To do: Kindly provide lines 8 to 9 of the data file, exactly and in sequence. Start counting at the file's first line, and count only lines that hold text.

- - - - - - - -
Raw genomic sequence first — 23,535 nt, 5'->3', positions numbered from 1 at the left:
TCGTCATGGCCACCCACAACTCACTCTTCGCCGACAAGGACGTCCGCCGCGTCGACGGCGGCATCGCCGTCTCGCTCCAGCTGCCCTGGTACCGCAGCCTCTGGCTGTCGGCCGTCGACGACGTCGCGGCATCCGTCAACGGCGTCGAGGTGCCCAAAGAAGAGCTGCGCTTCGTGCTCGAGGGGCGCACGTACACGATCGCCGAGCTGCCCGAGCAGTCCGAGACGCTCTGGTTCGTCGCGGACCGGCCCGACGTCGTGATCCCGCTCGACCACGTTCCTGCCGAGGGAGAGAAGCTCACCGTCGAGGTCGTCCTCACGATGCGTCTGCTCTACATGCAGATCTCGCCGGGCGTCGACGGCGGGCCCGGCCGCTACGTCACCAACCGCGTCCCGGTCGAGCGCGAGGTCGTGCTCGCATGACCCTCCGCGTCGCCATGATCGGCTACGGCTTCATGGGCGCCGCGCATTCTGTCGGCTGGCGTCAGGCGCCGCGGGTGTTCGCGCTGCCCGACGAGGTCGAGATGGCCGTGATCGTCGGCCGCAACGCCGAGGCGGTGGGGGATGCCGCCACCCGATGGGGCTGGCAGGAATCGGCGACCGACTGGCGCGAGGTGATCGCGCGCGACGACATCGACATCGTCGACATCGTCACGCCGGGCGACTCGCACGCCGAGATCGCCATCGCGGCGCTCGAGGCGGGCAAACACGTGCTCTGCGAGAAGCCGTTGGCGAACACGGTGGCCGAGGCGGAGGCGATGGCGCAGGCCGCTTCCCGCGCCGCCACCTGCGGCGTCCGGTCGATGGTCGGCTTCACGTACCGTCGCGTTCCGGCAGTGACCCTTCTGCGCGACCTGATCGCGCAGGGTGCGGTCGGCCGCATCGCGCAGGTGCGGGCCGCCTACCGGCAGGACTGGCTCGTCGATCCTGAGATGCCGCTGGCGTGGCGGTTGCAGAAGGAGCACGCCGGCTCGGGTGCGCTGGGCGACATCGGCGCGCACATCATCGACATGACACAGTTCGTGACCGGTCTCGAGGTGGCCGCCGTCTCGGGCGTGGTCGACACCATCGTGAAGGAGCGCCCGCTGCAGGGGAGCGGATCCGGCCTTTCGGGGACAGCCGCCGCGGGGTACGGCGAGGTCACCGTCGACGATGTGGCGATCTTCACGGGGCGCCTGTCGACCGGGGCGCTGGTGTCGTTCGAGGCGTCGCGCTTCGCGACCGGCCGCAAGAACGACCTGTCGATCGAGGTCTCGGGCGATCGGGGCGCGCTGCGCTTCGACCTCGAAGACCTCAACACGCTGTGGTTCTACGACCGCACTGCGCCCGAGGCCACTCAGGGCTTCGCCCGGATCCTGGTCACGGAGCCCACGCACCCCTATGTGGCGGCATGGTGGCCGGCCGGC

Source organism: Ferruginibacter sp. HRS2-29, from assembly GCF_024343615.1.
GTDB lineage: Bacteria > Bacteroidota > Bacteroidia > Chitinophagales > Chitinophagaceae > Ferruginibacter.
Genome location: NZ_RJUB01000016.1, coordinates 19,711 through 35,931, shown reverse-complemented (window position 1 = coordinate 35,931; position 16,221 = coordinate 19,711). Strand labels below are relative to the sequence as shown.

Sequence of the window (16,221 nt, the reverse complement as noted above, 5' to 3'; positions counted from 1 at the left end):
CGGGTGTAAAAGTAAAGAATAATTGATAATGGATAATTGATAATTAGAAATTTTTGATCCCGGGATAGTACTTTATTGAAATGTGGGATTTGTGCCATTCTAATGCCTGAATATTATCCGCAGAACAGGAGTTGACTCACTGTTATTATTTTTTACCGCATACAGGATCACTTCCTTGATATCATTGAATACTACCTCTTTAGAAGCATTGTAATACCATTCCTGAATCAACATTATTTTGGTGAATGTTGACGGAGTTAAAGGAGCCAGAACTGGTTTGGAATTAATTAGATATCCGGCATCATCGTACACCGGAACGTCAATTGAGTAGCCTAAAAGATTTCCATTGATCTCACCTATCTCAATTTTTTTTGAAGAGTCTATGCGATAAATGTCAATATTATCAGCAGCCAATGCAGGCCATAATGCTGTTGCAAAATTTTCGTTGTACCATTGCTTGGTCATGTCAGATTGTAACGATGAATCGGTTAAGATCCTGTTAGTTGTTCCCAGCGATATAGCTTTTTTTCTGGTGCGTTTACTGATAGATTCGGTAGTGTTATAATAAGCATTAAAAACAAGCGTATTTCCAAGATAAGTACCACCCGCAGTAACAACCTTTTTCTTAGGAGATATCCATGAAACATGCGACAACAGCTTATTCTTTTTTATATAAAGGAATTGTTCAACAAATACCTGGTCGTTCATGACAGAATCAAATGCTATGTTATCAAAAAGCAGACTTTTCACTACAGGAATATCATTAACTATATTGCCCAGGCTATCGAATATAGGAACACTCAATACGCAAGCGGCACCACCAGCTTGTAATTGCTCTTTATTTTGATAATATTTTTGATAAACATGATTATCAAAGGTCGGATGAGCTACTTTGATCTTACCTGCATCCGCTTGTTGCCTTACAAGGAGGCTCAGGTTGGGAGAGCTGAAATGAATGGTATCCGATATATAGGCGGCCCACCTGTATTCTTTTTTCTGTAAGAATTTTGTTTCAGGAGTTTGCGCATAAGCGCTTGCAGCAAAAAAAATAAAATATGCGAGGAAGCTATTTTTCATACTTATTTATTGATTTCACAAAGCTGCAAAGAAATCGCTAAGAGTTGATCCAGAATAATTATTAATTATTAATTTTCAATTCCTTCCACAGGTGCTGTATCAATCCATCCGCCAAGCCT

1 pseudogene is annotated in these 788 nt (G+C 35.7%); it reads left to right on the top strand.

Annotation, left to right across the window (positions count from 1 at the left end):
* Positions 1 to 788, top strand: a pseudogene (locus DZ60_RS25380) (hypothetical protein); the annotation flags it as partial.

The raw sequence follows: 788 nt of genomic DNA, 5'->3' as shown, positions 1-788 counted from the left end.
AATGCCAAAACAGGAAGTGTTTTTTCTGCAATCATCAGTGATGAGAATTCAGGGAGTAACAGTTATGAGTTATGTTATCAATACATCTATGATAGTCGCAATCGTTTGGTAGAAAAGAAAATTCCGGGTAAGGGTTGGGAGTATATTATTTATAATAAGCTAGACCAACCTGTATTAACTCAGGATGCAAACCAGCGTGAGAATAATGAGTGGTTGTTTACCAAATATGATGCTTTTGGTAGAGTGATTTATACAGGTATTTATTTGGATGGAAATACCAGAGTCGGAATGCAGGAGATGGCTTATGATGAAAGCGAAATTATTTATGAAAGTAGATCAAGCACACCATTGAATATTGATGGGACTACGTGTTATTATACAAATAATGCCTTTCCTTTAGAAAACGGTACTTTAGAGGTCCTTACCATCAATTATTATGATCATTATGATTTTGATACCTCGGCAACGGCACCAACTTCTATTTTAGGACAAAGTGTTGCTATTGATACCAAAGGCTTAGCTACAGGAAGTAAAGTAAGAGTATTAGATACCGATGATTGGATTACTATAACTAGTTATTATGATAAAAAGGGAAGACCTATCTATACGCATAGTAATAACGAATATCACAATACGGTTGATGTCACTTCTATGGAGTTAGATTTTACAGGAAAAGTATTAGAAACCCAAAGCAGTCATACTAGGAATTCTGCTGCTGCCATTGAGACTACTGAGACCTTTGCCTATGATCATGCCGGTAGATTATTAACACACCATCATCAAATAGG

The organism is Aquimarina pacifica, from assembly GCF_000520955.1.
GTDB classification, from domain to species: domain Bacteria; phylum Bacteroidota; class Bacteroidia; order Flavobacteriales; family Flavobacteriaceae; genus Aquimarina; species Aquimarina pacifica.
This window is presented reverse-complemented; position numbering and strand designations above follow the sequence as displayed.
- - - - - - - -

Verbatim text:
1 pseudogene is annotated in these 788 nt (G+C 35.7%); it reads left to right on the top strand.

Annotation, left to right across the window (positions count from 1 at the left end):